All peroxide formers submitted for Peroxide Formers Amnesty Day will be removed without cost to your lab.
Submit materials by Oct. 30. In the future, labs will be responsible for the high disposal cost of expired peroxide formers.
If your lab has bottles of chemical reagents of unknown age that could contain unstable peroxides, or that have visible signs of peroxide formation (crystal formation, cloudiness, liquid stratification) DO NOT OPEN. Submit these materials to our Peroxide Formers Amnesty Day! Fill out the attached form with all materials you would like to dispose and submit by 10/30.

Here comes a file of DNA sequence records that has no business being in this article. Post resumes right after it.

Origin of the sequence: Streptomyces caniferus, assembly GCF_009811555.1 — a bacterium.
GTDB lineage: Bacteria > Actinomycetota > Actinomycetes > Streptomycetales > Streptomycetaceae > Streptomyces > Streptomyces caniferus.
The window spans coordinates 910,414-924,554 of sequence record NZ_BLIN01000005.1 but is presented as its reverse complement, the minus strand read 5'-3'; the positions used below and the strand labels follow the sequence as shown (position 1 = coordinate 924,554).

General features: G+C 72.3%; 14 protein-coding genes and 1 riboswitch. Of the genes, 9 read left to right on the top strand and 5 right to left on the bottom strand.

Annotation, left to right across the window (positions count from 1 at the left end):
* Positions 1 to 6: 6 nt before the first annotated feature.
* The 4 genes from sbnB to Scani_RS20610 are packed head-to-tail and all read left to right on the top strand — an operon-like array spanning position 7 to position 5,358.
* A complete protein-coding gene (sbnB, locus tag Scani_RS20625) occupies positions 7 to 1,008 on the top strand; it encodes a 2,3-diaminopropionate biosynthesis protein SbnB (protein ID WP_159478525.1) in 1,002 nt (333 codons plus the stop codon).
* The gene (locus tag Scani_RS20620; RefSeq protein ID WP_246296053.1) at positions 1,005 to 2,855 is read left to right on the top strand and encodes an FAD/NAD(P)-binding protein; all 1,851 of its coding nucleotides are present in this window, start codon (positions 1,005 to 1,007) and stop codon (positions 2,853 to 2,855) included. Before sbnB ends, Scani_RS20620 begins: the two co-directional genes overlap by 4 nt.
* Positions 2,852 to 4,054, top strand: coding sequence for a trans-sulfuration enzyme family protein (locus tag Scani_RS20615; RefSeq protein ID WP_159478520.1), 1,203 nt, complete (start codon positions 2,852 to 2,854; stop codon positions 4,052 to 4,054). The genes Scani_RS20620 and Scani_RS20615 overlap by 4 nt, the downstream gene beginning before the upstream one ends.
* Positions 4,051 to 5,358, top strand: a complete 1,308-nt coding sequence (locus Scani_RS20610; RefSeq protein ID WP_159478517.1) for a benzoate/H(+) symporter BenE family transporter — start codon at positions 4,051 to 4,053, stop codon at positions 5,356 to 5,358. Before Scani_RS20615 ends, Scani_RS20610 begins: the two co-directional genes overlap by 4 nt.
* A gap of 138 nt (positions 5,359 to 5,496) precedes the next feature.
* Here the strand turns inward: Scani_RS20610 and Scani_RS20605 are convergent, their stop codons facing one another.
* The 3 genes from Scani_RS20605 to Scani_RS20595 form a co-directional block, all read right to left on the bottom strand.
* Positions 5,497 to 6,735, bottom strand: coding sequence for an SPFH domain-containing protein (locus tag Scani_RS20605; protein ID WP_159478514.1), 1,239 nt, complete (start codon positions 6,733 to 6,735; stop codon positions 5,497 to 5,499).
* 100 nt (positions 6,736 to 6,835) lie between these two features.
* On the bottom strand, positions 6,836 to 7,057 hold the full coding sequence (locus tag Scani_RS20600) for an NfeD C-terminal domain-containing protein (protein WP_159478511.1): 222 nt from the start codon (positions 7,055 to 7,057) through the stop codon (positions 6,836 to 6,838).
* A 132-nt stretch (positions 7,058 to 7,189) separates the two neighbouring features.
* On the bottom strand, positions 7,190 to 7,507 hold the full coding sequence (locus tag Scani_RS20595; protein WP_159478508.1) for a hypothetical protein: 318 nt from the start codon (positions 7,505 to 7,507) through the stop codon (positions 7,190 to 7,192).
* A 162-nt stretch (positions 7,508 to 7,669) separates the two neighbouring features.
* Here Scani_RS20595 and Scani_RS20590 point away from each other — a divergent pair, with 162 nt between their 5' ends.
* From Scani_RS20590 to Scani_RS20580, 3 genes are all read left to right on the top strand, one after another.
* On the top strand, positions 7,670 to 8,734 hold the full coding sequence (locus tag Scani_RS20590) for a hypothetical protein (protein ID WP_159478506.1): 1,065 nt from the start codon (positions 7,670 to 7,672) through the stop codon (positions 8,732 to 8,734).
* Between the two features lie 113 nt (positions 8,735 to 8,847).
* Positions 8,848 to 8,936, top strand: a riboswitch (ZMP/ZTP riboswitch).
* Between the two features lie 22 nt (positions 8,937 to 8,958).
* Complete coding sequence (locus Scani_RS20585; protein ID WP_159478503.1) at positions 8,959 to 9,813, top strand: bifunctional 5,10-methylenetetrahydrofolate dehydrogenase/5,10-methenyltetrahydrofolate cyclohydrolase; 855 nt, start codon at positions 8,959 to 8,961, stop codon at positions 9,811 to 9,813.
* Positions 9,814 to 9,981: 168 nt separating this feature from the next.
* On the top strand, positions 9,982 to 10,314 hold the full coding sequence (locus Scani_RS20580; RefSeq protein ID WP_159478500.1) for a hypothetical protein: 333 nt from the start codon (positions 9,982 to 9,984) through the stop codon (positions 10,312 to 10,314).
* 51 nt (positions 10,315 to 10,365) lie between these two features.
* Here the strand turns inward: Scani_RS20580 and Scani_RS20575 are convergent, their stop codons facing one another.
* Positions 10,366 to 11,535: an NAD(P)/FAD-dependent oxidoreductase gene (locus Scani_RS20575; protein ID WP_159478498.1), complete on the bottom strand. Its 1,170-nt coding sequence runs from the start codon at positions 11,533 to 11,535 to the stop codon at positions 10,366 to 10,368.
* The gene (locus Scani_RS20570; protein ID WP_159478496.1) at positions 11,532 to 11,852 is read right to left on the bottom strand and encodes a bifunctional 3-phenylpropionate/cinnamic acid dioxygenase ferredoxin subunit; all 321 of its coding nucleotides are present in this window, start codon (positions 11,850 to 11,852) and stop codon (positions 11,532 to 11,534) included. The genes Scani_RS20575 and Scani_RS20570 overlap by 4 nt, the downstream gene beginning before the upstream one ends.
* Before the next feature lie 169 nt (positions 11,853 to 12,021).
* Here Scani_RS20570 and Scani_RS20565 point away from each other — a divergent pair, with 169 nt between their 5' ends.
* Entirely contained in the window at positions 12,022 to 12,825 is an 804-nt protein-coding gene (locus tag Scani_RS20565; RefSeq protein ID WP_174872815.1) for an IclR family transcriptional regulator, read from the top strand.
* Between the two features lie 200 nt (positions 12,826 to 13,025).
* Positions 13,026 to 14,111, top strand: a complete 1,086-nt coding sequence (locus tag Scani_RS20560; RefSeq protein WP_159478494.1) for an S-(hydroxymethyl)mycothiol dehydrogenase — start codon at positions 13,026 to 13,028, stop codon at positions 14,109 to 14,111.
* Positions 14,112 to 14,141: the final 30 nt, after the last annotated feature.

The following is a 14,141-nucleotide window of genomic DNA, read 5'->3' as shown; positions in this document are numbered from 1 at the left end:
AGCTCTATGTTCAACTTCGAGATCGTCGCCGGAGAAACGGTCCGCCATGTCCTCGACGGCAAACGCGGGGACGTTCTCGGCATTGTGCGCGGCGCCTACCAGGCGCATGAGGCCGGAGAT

AMNESTY DAY IS NOV 1. 2018
Why are Peroxides Dangerous?
Certain chemicals can form dangerous peroxides upon exposure to air and light. Once formed, peroxides may detonate with extreme violence when concentrated by evaporation or distillation, when combined with other compounds, or when disturbed by heat, shock, or friction. Formation of peroxides is accelerated in opened and partially emptied containers.
How do I Prevent Peroxide Formation?
Bottles of peroxide formers must be dated. Peroxide formers should be used or disposed prior to their expiration date. If a bottle of a peroxide former is regularly used and passes its expiration date, it may be tested for peroxides and remain in use as long as it is tested regularly. Contact EHS for testing procedure.
For more information about peroxide formers, including a list of known peroxide formers and their expiration dates, see the following link: https://ehs.princeton.edu/laboratory-research/chemical-safety/reactive-m...